Future Farmers of Yorkshire is sending a six-strong contingent to Groundswell this summer.
This annual regenerative agriculture-focused event continues to be a hot ticket and a key centre of debate around a much-talked about topic in British agriculture.
Representing Future Farmers
Earlier this year, Future Farmers of Yorkshire invited its members to apply for a bursary to cover the costs of attending this year’s Groundswell, held on 28-29th June in Hertfordshire.
Competition for places was fierce but after much consideration we can now introduce our team of Future Farmers who will be representing the Network at Groundswell 2023.
Each of our bursary recipients will be sharing the benefits of their experiences in reports which will be available via the Future Farmers webpage.
Meet our Groundswell attendees
Victoria is a new entrant farmer and farm animal vet, originally from Yorkshire and now farming 30 acres on a small private estate in Staffordshire.
Victoria farms in partnership with her husband and the couple have been farming alongside their full-time day jobs for the last 12 months.
They have 23 cross bred suckler cows and their calves, which they sell as stores, a small herd of rare breed Large Black pigs, some of which they sell for breeding and the rest they rear to finishing and sell as meat boxes.
Victoria told us:
I would like to attend Groundswell primarily to learn how I could embrace regenerative farming principles on a small acreage whilst maintaining two economic outputs.
We are about to join the Sustainable Farming Incentive and I would like some tips on how to improve our poor-quality soil which was previously under industrial use. I can then hopefully put these ideas in my soil improvement plan.
A farmer’s son from south-west Scotland, Blair is a rural chartered surveyor and runs his own business, The Land Management Partnership based in Boroughbridge.
Through the course of his work, Blair, who is Vice Chair of Future Farmers of Yorkshire, advises a range of farmers and landowners across the region providing independent advice on a range of rural matters.
Blair told us:
I am passionate about providing my clients with the most up-to-date advice, and I think it goes without saying that agriculture is currently going through a period of significant change which we need to start reacting to, and planning, how these businesses can evolve.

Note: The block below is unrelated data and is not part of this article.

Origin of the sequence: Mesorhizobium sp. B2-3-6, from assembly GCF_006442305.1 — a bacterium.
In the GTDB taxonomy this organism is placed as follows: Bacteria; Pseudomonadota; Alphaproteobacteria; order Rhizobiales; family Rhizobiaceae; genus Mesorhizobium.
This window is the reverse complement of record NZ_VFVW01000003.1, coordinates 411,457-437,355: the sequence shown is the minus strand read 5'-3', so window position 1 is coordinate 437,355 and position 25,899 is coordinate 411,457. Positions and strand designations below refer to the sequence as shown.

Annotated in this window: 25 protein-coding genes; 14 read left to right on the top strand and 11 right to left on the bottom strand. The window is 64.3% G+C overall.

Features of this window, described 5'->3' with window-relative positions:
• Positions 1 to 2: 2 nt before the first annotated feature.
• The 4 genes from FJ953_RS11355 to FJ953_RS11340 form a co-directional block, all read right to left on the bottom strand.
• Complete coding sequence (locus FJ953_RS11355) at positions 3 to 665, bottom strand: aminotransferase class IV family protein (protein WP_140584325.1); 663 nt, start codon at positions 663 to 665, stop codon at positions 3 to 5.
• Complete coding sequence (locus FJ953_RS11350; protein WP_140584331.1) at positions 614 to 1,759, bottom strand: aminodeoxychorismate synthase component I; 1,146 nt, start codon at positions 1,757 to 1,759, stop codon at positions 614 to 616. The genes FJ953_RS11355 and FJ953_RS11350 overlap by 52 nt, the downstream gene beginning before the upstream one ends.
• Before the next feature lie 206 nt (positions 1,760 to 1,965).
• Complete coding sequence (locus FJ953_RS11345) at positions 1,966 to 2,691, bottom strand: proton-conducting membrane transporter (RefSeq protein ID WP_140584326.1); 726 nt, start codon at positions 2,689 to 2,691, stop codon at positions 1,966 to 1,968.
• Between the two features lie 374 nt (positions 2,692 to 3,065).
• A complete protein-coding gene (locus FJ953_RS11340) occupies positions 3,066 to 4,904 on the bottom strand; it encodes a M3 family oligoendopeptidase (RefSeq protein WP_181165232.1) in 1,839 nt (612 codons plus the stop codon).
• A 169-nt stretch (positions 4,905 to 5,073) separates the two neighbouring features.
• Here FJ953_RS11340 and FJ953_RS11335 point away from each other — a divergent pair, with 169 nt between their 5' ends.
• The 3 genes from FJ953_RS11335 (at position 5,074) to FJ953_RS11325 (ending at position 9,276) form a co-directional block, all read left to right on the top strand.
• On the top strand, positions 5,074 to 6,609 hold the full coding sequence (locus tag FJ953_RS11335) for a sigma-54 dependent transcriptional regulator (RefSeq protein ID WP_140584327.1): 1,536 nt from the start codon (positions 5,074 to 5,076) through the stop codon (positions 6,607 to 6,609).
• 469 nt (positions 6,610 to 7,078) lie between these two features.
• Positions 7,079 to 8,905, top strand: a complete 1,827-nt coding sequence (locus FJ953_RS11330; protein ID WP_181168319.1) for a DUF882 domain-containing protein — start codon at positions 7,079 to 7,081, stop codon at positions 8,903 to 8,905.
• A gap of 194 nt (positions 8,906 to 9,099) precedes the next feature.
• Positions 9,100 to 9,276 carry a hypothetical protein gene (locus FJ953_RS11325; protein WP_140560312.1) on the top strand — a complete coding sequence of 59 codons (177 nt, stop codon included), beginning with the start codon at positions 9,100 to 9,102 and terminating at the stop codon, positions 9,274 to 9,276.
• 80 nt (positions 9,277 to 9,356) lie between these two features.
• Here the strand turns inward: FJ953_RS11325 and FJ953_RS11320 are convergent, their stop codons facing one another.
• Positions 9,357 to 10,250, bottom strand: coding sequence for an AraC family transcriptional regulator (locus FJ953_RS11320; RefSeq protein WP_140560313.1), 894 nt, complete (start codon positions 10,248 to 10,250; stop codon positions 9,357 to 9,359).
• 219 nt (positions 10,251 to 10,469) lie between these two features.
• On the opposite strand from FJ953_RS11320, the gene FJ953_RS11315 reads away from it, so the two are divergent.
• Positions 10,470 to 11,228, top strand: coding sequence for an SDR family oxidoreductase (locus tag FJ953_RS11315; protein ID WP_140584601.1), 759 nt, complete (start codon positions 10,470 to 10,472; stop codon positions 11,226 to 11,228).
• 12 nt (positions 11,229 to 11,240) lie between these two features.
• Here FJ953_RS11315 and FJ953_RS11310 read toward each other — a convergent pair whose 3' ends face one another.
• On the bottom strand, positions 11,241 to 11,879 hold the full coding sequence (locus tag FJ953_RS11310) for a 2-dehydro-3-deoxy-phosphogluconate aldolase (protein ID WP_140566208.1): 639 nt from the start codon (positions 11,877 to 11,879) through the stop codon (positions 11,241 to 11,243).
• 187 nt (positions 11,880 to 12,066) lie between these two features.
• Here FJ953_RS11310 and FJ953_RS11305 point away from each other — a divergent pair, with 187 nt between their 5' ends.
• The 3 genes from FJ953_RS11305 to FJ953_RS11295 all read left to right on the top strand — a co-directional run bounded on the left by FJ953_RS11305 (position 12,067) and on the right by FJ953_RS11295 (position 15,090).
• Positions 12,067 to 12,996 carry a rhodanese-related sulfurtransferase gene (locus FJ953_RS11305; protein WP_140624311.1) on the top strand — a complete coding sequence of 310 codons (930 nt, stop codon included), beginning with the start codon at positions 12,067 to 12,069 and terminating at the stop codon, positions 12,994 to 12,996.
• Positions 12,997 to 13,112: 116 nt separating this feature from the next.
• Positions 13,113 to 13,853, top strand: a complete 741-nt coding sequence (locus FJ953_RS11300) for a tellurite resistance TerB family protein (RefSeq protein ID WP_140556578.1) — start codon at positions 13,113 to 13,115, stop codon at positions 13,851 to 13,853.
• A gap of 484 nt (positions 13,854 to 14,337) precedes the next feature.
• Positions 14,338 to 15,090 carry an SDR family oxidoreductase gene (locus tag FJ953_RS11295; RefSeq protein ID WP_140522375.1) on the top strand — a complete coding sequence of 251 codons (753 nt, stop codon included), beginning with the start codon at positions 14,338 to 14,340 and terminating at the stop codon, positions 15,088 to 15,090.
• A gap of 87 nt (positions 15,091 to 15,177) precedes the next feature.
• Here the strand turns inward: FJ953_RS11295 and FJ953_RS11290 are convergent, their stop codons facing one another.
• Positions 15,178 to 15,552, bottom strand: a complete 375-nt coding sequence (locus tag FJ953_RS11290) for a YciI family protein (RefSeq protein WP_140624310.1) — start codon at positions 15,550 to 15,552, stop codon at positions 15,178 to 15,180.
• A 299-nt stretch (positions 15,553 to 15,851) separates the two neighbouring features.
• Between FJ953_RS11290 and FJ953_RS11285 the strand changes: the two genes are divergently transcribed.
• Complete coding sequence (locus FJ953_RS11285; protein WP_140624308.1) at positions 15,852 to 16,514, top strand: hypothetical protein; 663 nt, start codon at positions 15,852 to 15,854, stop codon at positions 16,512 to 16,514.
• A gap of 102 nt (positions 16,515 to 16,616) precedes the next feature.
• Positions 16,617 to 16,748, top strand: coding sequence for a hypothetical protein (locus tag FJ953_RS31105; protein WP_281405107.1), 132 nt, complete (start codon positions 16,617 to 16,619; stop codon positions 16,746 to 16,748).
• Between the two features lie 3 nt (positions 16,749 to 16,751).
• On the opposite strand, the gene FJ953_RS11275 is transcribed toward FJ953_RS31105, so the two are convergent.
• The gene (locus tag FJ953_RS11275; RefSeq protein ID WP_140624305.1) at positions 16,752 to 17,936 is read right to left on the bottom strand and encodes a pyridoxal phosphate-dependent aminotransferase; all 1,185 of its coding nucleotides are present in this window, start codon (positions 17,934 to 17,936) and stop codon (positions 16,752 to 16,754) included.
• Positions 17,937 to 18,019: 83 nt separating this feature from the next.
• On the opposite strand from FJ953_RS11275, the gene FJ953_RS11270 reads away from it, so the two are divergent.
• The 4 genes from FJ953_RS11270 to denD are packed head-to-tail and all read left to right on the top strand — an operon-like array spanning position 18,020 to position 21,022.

For that reason, it’s essential for me to attend events such as Groundswell to be able to consider, and understand, the research that is being done in respect of our soils and farming systems.
I have seen a trend with my clients wanting to learn more about regenerative farming. I want to be best placed and at the forefront of advising them how they can implement this in their own business.
Not from a farming background, Shaun now works as manager and arable operator on his wife’s family’s 150ha farm in North Yorkshire.
The farm is moving away from a purely plough-based cultivation system and was an early adopter of GPS technology, and Shaun is now trying variable rate fertiliser applications and variable rate drilling.
Shaun told us:
Having listened to a number of presentations on the subject of regenerative agriculture, I feel that this may be the approach that we should be adopting on our farm.
As I have come into the farming industry with limited background knowledge, I feel that attending Groundswell would be the perfect opportunity for me to gain a better understanding of regenerative agriculture, and how it could be integrated into our farming system.
Gavin & Becks Lonsdale
New entrant farming couple and former Royal Navy recruits Gavin and Becks are taking their first steps into regenerative land management with a small fold of Highland cows on rented land.
After leaving the Navy, the pair worked on various farms in Australia and were particularly inspired by their time spent with regenerative agriculture advocate Derek Smith.
Gavin and Becks told us:
Having not come from a farming background we are not encumbered by any particular perspective and are keen to absorb knowledge and experiment with different ways of looking after and improving our soil ecosystem over time.
Rob is a fourth-generation tenant on the Newby Hall estate near Boroughbridge where his farming business is based around growing arable crops such as wheat, barley, oilseed rape and beans.
Rob, 33, assumed the running of the farm following the death of his father. Now in his third growing season, he is keen to reduce his reliance on artificial fertiliser and other agricultural chemicals.
Rob told us:
I want to look at the way a plant can mine what it needs from healthy soils. A healthy plant won’t need protecting from predators or diseases, it will be able to fend for itself.
The need for fungicides comes from us creating unnatural habitat and unhealthy plants by over applying the wrong nutrients. Nitrogen efficiency and phosphorus leaching into water courses are two topics that just aren’t going to go away.
We need to learn how to feed the plant what it needs at the right time so that it isn’t wasted. And this is what I want to gain from a visit to Groundswell. The future of our industry is pivotal on becoming more environmentally friendly and sustainable.